In addition to the works above, a number of spiritualist journals were published, including the Spiritual Telegraph, Light from the Spirit World, and Disclosures from the Interior and Superior Care for Mortals. Invariably these periodicals included examples of automatic writing, such as selections from Lizzie Dotten's Poems from the Inner Life (1869). Automatic writing was the involuntary transcription by the medium of often lengthy messages from those in the afterworld. Quickly the spiritualist movement diversified through automatic writing into longer treatises than the blunt question and answer sessions produced by table rappings or the planchette. Mediums who did automatic writing were frequently visited by the spirits of Romantic poets and other literary greats. Dotten, for example, alleged that her poems were transcriptions of new work as well as sage messages from Shakespeare, Edgar Allan Poe, and Robert Burns. Thomas Lake Harris believed that his work came to him through the Romantic poets Lord Byron, Samuel Taylor Coleridge, John Keats, and Percy Bysshe Shelley. The gothic caste of his own poetry, coupled with his mysterious death, made Poe a particular magnet for spiritualists. Even the spiritualist poet Thomas Holley Chivers, who had infamously accused Poe of plagiarizing "The Raven" and "Ulalume" from him, felt it necessary to defend the poet after his death from the claims of Mrs. Lydia M. Tenney that she was trance-writing Poe. Sarah Helen Whitman, Poe's onetime fiancée and the subject of his second "To Helen" poem, became a famous Poe medium with claims to legitimacy. In 1853 she published Hours of Life and Other Poems, a testament to her spiritualist attachment to Poe.
Whitman claimed that she and Poe shared a common bloodline, and she used Poe's reputation as a source by which to gain public recognition. Throughout the nineteenth century, spiritualist women extended their feminism beyond woman suffrage to include broader concerns, such as economics, women's dress, and marriage laws. By 1871, when the future suffra-gist Victoria Woodhull combined her leadership of the National Convention of Spiritualists with a meeting of the National Woman Suffrage Association, it was clear that a legendary merger between women's liberation and spiritualism had finally occurred, although spiritualist feminists would continue to push beyond the suffragists' advocacy of the woman's vote.
LITERARY ATTACKS AGAINST SPIRITUALISM
As one might expect, humorists and sometime humorists had a field day with what they alleged to be the pretensions of spiritualism, especially its pomposity, imposition on the gullible, undeserved profitability, and as seen in the quote from Mortimer Thomson above, the elevation of at least certain women to positions of power and influence during a time when men were supposed to rule the business sphere. One jibe at the movement's pomposity came from the New England sage James Russell Lowell (1819891), whose "The Unhappy Lot of Mr. Knott" was a long narrative parody of the Fox incident. In the Lowell version poor A. Gordon Knott, who has shown dubious architectural taste in fashioning his faux medieval mansion and worse judgment in choosing a certain Colonel Jones to wed his daughter Jenny, is snookered into thinking his house is haunted by "Those raps that unwrapped mysteries / So rapidly in Rochester" (p. 96). The poem is full of bad puns, including one about Knott's dead wife, who, "to rule him from her urn" might "have taken a peripatetic turn / For want of exorcising" (p. 97). Lowell pokes fun at alphabetical rapping and insinuates that the Fox sisters manufactured their sounds through toe cracking, a common accusation that Margaret ultimately confirmed in her old age. Even the Foxes' murdered peddler shows up in Lowell's poem, murdered by Colonel Jones. In the end Jenny and her real lover, Dr. Slade, marry as a result of staging the whole event.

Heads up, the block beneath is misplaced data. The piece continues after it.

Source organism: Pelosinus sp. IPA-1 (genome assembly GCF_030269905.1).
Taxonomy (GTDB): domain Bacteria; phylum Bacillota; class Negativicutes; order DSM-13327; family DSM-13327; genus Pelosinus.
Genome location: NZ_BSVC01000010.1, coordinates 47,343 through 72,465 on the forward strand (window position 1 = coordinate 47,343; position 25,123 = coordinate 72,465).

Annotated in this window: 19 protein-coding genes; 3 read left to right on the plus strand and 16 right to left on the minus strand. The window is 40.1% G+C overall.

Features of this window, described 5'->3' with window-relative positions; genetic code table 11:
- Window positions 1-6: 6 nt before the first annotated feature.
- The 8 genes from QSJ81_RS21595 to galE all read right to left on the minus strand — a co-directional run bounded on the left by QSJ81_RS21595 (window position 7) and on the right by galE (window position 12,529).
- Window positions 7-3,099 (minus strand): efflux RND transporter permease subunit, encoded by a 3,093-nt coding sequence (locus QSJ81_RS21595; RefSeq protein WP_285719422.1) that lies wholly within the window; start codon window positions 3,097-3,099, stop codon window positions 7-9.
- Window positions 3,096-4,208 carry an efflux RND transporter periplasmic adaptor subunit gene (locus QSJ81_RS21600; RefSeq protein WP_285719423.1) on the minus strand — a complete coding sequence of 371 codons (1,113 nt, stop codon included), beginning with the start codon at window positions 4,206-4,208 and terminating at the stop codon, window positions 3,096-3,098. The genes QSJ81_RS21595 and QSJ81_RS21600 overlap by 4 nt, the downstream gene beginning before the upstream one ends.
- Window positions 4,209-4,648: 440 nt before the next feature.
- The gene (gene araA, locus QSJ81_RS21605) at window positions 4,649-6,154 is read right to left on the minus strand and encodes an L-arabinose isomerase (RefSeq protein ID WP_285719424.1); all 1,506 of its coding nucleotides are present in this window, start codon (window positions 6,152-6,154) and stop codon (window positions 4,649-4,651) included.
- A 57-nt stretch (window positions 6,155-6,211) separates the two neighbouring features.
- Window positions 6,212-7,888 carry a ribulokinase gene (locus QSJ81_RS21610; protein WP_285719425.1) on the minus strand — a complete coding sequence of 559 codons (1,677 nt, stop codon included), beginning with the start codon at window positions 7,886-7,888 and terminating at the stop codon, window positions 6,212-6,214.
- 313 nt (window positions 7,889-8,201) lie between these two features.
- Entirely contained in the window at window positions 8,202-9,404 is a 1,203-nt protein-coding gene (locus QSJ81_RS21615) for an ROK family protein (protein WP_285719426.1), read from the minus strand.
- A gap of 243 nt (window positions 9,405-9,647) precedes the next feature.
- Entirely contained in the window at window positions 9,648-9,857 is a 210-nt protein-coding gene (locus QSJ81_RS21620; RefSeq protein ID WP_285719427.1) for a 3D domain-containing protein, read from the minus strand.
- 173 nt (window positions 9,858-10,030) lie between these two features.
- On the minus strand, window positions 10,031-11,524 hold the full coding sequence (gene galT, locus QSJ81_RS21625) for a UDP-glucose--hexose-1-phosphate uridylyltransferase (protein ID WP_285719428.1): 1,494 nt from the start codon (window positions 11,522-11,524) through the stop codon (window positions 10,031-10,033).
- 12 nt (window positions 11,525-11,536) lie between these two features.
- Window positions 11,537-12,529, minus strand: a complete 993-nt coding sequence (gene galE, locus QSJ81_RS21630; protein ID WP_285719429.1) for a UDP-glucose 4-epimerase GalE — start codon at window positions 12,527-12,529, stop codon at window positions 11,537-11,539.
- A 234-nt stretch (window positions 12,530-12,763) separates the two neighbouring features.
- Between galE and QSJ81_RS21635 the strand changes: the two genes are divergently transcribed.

Although the larger-than-life newspaper editor Horace Greeley vouched for spiritualism, P. T. Barnum, famous stager of spectacles and circuses, dismissed spiritualists as "humbugs" and took glee in revealing their behind-the-scenes tricks. The philosopher Oliver Wendell Holmes called spiritualism a "plague," and the editor of the Knickerbocker, Lewis Gaylord Clark, staged a hoax of his own to expose the fraudulence of séances. In "Among the Spirits," published in 1858, the humorist Artemus Ward uses a gullible narrator, so uneducated that he speaks in dialect, to mock Andrew Jackson Davis's concept of spiritual evolution in the afterlife. At a séance the narrator calls up the "Sperret" of his old pal William Tompkins to find out that, incredibly, the semiliterate Tompkins is with the seventeenth-century religious poet John Bunyan, Shakespeare, and the poet and playwright Ben Jonson in a circus. Tompkins disappears when the narrator asks about the money his dead friend owes him, to be replaced by the narrator's father, who says he is ashamed of his son's writing career because "Litteratoor is low" (p. 42). The narrator concludes that "Sperret rappers . . . air abowt the most ornery set of cusses I ever encountered in my life" (p. 43).
The longest parody of spiritualism is the story "The Apple-Tree Table; or, Original Spiritual Manifestations" (1856) by Herman Melville (1819891). The tale of a table haunted by 150-year-old bugs is based on an incident in the Berkshires that Henry David Thoreau also used in Walden as a symbol of resurrection. Hawthorne's "The Custom-House" is also evoked at the opening by the narrator's description of finding the table, upon which is a "ghostly, dismantled old quarto" (p. 9), in a closed garret of his home thought by popular sentiment to be haunted. As the narrator reads in the parlor at night from Magnalia, the Puritan minister Cotton Mather's work on witchcraft, he is terrified to observe the "cloven feet" (p. 9) of the table. Soon, after an obvious allusion to the "Fox Girls," the table begins to "tick!" (p. 21). When they hear the ticking, the narrator's daughters immediately assume the table is haunted. The narrator occupies a midway ground between doubt and credulity and establishes his wife as the commonsense skeptic whose "naturalist" perspective wins out over his irrational fears and the daughters' insistence that they "consult Madame Pazza, the conjuress" (p. 49). "Conjuress" is an intriguing possible reference to African spiritualism; the Quaker abolitionists and ardent spiritualists Amy Post and Isaac Post may have found inspiration for their beliefs in their contact with the spiritual tales of African American slaves in the Underground Railroad. The famous African American radical thinker W. E. B. Du Bois writes that all "American fairy tales and folk-lore are Indian and African" (p. 14) and that native Africans had a "profound belief in invisible surrounding influences, good and bad" (p. 141). The scholar Ann Braude notes that white spiritualists were welcomed into African American churches.